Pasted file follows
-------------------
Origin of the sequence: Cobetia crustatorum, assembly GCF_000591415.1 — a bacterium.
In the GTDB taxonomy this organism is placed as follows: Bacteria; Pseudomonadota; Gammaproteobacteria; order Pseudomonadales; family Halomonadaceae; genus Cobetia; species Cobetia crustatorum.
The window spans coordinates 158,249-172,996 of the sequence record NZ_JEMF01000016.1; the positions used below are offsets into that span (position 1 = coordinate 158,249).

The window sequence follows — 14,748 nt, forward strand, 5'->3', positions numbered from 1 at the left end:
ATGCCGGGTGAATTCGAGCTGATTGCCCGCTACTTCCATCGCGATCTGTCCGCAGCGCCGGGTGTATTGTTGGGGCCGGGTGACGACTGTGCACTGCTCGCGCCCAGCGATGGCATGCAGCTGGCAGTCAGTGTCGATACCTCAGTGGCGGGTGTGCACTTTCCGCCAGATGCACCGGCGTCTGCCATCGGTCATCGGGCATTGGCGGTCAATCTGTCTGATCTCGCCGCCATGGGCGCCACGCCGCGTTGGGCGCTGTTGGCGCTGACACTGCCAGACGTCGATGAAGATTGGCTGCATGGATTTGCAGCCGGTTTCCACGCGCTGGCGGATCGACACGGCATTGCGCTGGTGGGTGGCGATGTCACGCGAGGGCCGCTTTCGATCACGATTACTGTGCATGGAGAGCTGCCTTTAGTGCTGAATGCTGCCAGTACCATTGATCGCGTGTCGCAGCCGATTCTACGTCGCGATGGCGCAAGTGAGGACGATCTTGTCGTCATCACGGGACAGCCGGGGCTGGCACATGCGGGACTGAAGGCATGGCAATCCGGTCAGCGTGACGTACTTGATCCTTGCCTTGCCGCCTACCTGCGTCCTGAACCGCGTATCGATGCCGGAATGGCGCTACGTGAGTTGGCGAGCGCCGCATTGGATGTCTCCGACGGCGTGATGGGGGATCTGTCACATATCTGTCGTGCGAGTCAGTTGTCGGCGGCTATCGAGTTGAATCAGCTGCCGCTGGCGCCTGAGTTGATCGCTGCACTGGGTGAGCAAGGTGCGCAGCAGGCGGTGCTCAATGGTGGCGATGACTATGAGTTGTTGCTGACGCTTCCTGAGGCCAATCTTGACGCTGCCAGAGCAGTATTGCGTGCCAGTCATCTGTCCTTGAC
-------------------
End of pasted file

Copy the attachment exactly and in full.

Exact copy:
Origin of the sequence: Cobetia crustatorum, assembly GCF_000591415.1 — a bacterium.
In the GTDB taxonomy this organism is placed as follows: Bacteria; Pseudomonadota; Gammaproteobacteria; order Pseudomonadales; family Halomonadaceae; genus Cobetia; species Cobetia crustatorum.
The window spans coordinates 158,249-172,996 of the sequence record NZ_JEMF01000016.1; the positions used below are offsets into that span (position 1 = coordinate 158,249).

The window sequence follows — 14,748 nt, forward strand, 5'->3', positions numbered from 1 at the left end:
ATGCCGGGTGAATTCGAGCTGATTGCCCGCTACTTCCATCGCGATCTGTCCGCAGCGCCGGGTGTATTGTTGGGGCCGGGTGACGACTGTGCACTGCTCGCGCCCAGCGATGGCATGCAGCTGGCAGTCAGTGTCGATACCTCAGTGGCGGGTGTGCACTTTCCGCCAGATGCACCGGCGTCTGCCATCGGTCATCGGGCATTGGCGGTCAATCTGTCTGATCTCGCCGCCATGGGCGCCACGCCGCGTTGGGCGCTGTTGGCGCTGACACTGCCAGACGTCGATGAAGATTGGCTGCATGGATTTGCAGCCGGTTTCCACGCGCTGGCGGATCGACACGGCATTGCGCTGGTGGGTGGCGATGTCACGCGAGGGCCGCTTTCGATCACGATTACTGTGCATGGAGAGCTGCCTTTAGTGCTGAATGCTGCCAGTACCATTGATCGCGTGTCGCAGCCGATTCTACGTCGCGATGGCGCAAGTGAGGACGATCTTGTCGTCATCACGGGACAGCCGGGGCTGGCACATGCGGGACTGAAGGCATGGCAATCCGGTCAGCGTGACGTACTTGATCCTTGCCTTGCCGCCTACCTGCGTCCTGAACCGCGTATCGATGCCGGAATGGCGCTACGTGAGTTGGCGAGCGCCGCATTGGATGTCTCCGACGGCGTGATGGGGGATCTGTCACATATCTGTCGTGCGAGTCAGTTGTCGGCGGCTATCGAGTTGAATCAGCTGCCGCTGGCGCCTGAGTTGATCGCTGCACTGGGTGAGCAAGGTGCGCAGCAGGCGGTGCTCAATGGTGGCGATGACTATGAGTTGTTGCTGACGCTTCCTGAGGCCAATCTTGACGCTGCCAGAGCAGTATTGCGTGCCAGTCATCTGTCCTTGAC